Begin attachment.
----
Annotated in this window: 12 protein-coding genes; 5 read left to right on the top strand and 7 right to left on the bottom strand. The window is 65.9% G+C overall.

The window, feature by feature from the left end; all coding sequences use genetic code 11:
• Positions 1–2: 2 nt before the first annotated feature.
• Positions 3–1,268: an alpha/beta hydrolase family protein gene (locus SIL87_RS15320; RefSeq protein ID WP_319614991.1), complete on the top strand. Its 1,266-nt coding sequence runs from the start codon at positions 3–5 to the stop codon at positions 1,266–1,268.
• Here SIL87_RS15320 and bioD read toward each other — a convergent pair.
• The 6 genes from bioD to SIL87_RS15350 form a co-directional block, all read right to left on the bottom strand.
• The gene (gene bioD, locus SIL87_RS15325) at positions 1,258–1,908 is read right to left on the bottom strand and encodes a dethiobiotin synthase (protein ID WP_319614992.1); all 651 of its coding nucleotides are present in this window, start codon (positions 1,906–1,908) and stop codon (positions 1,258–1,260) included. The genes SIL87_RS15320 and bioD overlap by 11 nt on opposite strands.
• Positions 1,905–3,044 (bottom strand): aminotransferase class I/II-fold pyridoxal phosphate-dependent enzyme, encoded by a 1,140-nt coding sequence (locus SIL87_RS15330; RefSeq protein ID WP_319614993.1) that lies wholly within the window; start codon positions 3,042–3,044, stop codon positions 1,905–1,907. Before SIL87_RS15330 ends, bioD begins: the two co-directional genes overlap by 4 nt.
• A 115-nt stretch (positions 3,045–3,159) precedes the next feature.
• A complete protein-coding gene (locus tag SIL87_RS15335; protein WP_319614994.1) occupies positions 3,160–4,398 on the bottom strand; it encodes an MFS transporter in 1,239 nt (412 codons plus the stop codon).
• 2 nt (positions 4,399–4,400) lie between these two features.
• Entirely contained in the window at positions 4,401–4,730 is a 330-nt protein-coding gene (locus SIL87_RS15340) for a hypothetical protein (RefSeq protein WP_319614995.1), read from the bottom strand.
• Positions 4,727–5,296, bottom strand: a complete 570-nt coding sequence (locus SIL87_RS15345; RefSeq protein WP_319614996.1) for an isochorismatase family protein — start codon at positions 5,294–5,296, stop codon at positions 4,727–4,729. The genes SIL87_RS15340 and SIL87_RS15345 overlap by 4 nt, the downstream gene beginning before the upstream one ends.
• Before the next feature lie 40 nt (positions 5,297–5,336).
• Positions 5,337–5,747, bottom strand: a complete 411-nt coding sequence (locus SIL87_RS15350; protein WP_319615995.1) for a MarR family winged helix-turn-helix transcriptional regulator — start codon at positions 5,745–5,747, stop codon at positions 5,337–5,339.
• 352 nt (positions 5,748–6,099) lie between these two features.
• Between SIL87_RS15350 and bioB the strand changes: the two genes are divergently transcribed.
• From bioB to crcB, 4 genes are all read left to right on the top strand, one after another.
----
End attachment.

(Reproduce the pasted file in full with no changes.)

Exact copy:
Annotated in this window: 12 protein-coding genes; 5 read left to right on the top strand and 7 right to left on the bottom strand. The window is 65.9% G+C overall.

The window, feature by feature from the left end; all coding sequences use genetic code 11:
• Positions 1–2: 2 nt before the first annotated feature.
• Positions 3–1,268: an alpha/beta hydrolase family protein gene (locus SIL87_RS15320; RefSeq protein ID WP_319614991.1), complete on the top strand. Its 1,266-nt coding sequence runs from the start codon at positions 3–5 to the stop codon at positions 1,266–1,268.
• Here SIL87_RS15320 and bioD read toward each other — a convergent pair.
• The 6 genes from bioD to SIL87_RS15350 form a co-directional block, all read right to left on the bottom strand.
• The gene (gene bioD, locus SIL87_RS15325) at positions 1,258–1,908 is read right to left on the bottom strand and encodes a dethiobiotin synthase (protein ID WP_319614992.1); all 651 of its coding nucleotides are present in this window, start codon (positions 1,906–1,908) and stop codon (positions 1,258–1,260) included. The genes SIL87_RS15320 and bioD overlap by 11 nt on opposite strands.
• Positions 1,905–3,044 (bottom strand): aminotransferase class I/II-fold pyridoxal phosphate-dependent enzyme, encoded by a 1,140-nt coding sequence (locus SIL87_RS15330; RefSeq protein ID WP_319614993.1) that lies wholly within the window; start codon positions 3,042–3,044, stop codon positions 1,905–1,907. Before SIL87_RS15330 ends, bioD begins: the two co-directional genes overlap by 4 nt.
• A 115-nt stretch (positions 3,045–3,159) precedes the next feature.
• A complete protein-coding gene (locus tag SIL87_RS15335; protein WP_319614994.1) occupies positions 3,160–4,398 on the bottom strand; it encodes an MFS transporter in 1,239 nt (412 codons plus the stop codon).
• 2 nt (positions 4,399–4,400) lie between these two features.
• Entirely contained in the window at positions 4,401–4,730 is a 330-nt protein-coding gene (locus SIL87_RS15340) for a hypothetical protein (RefSeq protein WP_319614995.1), read from the bottom strand.
• Positions 4,727–5,296, bottom strand: a complete 570-nt coding sequence (locus SIL87_RS15345; RefSeq protein WP_319614996.1) for an isochorismatase family protein — start codon at positions 5,294–5,296, stop codon at positions 4,727–4,729. The genes SIL87_RS15340 and SIL87_RS15345 overlap by 4 nt, the downstream gene beginning before the upstream one ends.
• Before the next feature lie 40 nt (positions 5,297–5,336).
• Positions 5,337–5,747, bottom strand: a complete 411-nt coding sequence (locus SIL87_RS15350; protein WP_319615995.1) for a MarR family winged helix-turn-helix transcriptional regulator — start codon at positions 5,745–5,747, stop codon at positions 5,337–5,339.
• 352 nt (positions 5,748–6,099) lie between these two features.
• Between SIL87_RS15350 and bioB the strand changes: the two genes are divergently transcribed.
• From bioB to crcB, 4 genes are all read left to right on the top strand, one after another.